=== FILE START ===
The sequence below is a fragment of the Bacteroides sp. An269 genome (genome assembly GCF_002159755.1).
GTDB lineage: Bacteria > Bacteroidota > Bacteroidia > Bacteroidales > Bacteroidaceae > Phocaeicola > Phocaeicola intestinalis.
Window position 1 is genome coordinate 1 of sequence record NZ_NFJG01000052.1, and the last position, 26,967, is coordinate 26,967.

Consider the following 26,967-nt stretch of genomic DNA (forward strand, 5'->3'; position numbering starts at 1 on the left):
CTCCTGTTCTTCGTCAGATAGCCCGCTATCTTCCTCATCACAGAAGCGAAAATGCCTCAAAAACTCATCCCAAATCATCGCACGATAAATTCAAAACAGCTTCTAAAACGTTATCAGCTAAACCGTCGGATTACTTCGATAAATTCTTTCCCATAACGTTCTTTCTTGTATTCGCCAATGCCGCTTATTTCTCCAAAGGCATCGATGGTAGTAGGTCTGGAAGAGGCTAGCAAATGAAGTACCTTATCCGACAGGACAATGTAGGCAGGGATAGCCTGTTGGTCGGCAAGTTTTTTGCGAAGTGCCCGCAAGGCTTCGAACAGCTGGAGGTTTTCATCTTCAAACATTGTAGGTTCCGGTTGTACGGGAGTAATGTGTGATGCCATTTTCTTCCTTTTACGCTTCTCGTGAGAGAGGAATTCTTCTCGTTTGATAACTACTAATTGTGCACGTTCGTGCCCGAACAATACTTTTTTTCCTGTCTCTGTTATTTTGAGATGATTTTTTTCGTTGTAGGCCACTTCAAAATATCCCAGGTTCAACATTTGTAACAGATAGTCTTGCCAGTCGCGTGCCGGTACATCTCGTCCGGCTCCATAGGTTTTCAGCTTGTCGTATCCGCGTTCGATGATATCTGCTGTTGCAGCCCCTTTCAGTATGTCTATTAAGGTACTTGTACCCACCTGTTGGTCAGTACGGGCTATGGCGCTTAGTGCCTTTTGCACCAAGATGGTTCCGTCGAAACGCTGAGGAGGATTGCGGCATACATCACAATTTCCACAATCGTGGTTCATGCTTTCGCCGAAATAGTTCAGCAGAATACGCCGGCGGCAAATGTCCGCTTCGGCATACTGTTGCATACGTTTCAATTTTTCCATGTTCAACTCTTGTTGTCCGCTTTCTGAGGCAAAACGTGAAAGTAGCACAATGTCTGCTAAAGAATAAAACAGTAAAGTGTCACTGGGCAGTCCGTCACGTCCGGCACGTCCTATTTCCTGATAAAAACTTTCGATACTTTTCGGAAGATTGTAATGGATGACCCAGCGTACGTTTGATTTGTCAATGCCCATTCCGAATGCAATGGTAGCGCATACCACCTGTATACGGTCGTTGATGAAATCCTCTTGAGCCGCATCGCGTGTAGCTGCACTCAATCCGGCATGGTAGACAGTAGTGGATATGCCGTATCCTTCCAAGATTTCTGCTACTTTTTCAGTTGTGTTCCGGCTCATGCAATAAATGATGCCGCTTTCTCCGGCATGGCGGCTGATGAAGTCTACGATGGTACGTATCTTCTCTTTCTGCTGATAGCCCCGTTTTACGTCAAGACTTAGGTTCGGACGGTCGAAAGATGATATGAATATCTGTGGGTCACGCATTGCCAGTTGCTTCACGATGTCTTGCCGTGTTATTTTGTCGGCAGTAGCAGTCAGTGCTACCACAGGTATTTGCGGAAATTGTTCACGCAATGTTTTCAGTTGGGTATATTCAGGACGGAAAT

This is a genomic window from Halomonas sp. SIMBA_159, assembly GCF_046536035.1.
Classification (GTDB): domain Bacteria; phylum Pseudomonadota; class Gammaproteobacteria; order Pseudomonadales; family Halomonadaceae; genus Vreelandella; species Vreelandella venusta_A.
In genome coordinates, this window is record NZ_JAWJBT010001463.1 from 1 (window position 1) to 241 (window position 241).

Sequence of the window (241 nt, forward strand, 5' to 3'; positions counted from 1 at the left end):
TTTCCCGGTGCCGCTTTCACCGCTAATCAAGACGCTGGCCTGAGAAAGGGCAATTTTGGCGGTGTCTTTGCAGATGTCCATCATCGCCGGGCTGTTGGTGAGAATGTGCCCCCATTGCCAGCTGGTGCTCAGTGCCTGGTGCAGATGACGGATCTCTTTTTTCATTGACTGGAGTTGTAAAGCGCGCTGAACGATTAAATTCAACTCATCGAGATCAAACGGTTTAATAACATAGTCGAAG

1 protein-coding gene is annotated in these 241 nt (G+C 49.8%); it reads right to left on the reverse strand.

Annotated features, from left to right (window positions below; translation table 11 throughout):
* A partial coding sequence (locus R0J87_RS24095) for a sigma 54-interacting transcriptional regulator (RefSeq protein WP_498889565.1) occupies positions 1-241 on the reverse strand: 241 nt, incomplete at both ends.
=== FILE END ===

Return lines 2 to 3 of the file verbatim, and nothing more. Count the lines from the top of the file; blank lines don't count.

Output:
GTDB lineage: Bacteria > Bacteroidota > Bacteroidia > Bacteroidales > Bacteroidaceae > Phocaeicola > Phocaeicola intestinalis.
Window position 1 is genome coordinate 1 of sequence record NZ_NFJG01000052.1, and the last position, 26,967, is coordinate 26,967.